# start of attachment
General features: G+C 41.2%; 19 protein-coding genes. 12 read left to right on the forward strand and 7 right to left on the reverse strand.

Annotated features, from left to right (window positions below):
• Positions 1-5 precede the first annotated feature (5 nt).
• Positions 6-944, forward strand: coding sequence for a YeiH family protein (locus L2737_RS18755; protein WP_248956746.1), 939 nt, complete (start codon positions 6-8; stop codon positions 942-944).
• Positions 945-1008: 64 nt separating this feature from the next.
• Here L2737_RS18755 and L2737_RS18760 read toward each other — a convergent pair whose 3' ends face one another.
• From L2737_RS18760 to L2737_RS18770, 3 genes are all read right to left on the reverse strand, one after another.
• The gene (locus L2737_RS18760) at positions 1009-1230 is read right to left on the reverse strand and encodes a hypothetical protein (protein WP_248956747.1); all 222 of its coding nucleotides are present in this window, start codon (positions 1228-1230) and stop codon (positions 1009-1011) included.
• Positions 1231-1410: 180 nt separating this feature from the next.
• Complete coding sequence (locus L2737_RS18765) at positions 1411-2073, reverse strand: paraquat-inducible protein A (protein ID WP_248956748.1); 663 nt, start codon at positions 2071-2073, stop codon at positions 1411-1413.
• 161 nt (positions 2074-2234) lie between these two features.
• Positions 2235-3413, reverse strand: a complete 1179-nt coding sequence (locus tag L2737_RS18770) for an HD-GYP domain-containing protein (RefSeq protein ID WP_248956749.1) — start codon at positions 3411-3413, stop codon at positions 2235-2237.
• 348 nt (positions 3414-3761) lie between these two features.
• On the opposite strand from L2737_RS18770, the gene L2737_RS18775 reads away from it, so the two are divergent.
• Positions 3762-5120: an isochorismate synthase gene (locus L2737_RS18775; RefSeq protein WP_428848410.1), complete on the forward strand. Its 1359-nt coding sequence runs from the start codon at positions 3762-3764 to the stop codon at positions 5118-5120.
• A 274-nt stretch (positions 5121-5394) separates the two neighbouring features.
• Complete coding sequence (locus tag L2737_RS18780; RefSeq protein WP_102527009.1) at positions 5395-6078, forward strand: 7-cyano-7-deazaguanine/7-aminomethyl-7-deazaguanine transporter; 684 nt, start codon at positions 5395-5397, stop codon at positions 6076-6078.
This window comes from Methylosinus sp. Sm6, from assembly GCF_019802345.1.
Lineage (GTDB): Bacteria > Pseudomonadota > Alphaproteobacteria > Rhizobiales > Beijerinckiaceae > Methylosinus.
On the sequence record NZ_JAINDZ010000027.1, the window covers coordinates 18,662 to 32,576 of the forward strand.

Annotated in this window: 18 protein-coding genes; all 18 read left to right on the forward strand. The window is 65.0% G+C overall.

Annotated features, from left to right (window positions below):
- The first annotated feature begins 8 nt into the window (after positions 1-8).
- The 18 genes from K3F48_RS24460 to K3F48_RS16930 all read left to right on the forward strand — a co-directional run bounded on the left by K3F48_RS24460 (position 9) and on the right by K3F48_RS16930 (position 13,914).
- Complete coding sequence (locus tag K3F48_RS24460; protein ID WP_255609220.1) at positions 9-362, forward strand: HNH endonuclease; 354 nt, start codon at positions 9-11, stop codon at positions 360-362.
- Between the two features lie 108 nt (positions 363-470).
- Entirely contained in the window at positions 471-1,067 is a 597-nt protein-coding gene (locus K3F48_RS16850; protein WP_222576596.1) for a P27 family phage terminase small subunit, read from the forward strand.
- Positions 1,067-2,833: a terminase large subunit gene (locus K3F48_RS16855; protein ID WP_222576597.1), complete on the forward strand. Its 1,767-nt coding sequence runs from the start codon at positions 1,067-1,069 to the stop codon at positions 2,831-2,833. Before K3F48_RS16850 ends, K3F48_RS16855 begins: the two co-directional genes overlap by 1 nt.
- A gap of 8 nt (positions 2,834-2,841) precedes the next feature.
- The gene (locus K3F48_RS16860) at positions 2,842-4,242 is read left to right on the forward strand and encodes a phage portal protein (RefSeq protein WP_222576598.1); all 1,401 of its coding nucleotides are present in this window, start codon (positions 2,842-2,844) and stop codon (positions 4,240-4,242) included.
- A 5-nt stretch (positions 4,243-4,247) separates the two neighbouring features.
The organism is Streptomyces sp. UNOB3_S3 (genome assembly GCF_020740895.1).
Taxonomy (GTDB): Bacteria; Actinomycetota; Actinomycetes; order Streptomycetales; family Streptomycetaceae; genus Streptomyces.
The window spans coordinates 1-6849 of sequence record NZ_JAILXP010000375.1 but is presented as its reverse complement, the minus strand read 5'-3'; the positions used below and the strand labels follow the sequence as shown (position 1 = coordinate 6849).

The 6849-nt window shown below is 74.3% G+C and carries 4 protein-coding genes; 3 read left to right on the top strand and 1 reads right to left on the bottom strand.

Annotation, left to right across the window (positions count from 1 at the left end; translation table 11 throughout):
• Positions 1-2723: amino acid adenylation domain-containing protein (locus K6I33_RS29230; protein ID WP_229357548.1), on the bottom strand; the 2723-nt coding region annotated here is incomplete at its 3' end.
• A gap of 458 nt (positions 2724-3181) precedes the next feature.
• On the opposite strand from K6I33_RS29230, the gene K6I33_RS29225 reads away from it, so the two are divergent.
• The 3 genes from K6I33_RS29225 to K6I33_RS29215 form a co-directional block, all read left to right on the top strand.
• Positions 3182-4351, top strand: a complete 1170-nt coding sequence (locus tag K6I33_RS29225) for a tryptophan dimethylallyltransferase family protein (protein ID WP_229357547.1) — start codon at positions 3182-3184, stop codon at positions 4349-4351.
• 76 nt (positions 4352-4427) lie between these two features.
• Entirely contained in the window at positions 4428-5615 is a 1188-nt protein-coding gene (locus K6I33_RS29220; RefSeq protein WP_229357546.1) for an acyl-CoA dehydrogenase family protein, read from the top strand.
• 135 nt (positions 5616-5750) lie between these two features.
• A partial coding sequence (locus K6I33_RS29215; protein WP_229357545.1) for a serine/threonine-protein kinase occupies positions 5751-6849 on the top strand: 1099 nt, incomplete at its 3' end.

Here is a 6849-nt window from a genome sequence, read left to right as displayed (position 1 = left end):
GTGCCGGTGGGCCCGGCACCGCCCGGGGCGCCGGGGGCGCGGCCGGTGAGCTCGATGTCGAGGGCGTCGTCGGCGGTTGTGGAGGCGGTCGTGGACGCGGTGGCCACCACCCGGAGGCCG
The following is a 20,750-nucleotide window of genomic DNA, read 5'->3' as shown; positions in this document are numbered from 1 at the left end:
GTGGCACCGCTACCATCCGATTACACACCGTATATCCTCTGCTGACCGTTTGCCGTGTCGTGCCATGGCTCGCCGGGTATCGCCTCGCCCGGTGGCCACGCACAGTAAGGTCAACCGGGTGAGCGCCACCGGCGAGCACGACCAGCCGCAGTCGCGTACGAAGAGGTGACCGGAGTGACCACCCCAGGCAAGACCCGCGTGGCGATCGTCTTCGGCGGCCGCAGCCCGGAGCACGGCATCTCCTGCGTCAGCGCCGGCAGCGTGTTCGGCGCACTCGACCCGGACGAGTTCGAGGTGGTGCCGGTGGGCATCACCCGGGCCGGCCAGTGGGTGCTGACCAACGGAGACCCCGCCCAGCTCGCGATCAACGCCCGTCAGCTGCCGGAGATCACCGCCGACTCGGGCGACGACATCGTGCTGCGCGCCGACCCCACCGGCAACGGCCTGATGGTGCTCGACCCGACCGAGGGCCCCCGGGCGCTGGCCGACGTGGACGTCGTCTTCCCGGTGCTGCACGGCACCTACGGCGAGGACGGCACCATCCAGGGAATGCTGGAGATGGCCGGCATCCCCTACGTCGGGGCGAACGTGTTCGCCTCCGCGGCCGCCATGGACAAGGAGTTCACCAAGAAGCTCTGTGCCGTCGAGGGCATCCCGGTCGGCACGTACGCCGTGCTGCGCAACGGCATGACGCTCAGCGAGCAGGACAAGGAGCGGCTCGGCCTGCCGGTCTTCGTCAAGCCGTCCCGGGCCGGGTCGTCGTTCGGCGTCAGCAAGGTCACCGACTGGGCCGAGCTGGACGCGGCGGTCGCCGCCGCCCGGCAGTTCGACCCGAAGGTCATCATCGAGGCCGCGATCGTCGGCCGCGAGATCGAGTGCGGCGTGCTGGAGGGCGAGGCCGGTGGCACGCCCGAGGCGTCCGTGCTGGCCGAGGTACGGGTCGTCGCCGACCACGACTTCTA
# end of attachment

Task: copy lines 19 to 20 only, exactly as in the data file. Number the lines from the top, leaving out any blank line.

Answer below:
Lineage (GTDB): Bacteria > Pseudomonadota > Alphaproteobacteria > Rhizobiales > Beijerinckiaceae > Methylosinus.
On the sequence record NZ_JAINDZ010000027.1, the window covers coordinates 18,662 to 32,576 of the forward strand.